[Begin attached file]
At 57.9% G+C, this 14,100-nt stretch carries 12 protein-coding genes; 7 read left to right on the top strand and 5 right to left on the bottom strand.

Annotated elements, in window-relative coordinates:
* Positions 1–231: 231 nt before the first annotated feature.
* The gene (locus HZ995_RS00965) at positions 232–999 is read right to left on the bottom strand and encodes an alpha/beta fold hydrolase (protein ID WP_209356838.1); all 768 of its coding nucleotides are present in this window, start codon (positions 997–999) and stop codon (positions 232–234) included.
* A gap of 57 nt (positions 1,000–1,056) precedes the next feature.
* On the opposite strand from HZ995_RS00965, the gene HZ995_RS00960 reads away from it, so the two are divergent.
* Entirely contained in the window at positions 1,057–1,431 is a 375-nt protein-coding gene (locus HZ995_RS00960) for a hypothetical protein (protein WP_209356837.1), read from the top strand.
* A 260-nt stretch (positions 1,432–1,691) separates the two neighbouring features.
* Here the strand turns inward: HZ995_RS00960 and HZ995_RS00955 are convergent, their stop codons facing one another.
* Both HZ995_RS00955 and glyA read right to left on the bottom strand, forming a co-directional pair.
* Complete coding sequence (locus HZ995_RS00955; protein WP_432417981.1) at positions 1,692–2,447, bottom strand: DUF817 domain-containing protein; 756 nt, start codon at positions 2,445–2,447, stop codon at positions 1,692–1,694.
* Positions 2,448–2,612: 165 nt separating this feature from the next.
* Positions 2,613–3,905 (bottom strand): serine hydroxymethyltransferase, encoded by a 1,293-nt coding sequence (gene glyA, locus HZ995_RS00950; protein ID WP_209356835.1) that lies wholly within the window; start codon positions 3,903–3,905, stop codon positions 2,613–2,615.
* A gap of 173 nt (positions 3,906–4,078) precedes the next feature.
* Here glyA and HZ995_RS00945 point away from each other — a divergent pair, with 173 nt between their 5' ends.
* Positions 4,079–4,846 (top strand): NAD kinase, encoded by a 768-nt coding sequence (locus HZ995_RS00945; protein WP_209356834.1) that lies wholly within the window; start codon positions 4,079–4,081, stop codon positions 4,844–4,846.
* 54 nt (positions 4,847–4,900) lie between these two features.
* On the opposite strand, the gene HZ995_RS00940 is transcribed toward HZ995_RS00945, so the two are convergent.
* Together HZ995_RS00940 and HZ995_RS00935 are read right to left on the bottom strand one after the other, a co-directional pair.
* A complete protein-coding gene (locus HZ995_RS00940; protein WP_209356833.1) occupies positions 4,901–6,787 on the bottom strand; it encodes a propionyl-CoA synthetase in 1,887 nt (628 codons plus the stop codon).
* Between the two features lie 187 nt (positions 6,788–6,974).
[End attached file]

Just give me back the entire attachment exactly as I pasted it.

At 57.9% G+C, this 14,100-nt stretch carries 12 protein-coding genes; 7 read left to right on the top strand and 5 right to left on the bottom strand.

Annotated elements, in window-relative coordinates:
* Positions 1–231: 231 nt before the first annotated feature.
* The gene (locus HZ995_RS00965) at positions 232–999 is read right to left on the bottom strand and encodes an alpha/beta fold hydrolase (protein ID WP_209356838.1); all 768 of its coding nucleotides are present in this window, start codon (positions 997–999) and stop codon (positions 232–234) included.
* A gap of 57 nt (positions 1,000–1,056) precedes the next feature.
* On the opposite strand from HZ995_RS00965, the gene HZ995_RS00960 reads away from it, so the two are divergent.
* Entirely contained in the window at positions 1,057–1,431 is a 375-nt protein-coding gene (locus HZ995_RS00960) for a hypothetical protein (protein WP_209356837.1), read from the top strand.
* A 260-nt stretch (positions 1,432–1,691) separates the two neighbouring features.
* Here the strand turns inward: HZ995_RS00960 and HZ995_RS00955 are convergent, their stop codons facing one another.
* Both HZ995_RS00955 and glyA read right to left on the bottom strand, forming a co-directional pair.
* Complete coding sequence (locus HZ995_RS00955; protein WP_432417981.1) at positions 1,692–2,447, bottom strand: DUF817 domain-containing protein; 756 nt, start codon at positions 2,445–2,447, stop codon at positions 1,692–1,694.
* Positions 2,448–2,612: 165 nt separating this feature from the next.
* Positions 2,613–3,905 (bottom strand): serine hydroxymethyltransferase, encoded by a 1,293-nt coding sequence (gene glyA, locus HZ995_RS00950; protein ID WP_209356835.1) that lies wholly within the window; start codon positions 3,903–3,905, stop codon positions 2,613–2,615.
* A gap of 173 nt (positions 3,906–4,078) precedes the next feature.
* Here glyA and HZ995_RS00945 point away from each other — a divergent pair, with 173 nt between their 5' ends.
* Positions 4,079–4,846 (top strand): NAD kinase, encoded by a 768-nt coding sequence (locus HZ995_RS00945; protein WP_209356834.1) that lies wholly within the window; start codon positions 4,079–4,081, stop codon positions 4,844–4,846.
* 54 nt (positions 4,847–4,900) lie between these two features.
* On the opposite strand, the gene HZ995_RS00940 is transcribed toward HZ995_RS00945, so the two are convergent.
* Together HZ995_RS00940 and HZ995_RS00935 are read right to left on the bottom strand one after the other, a co-directional pair.
* A complete protein-coding gene (locus HZ995_RS00940; protein WP_209356833.1) occupies positions 4,901–6,787 on the bottom strand; it encodes a propionyl-CoA synthetase in 1,887 nt (628 codons plus the stop codon).
* Between the two features lie 187 nt (positions 6,788–6,974).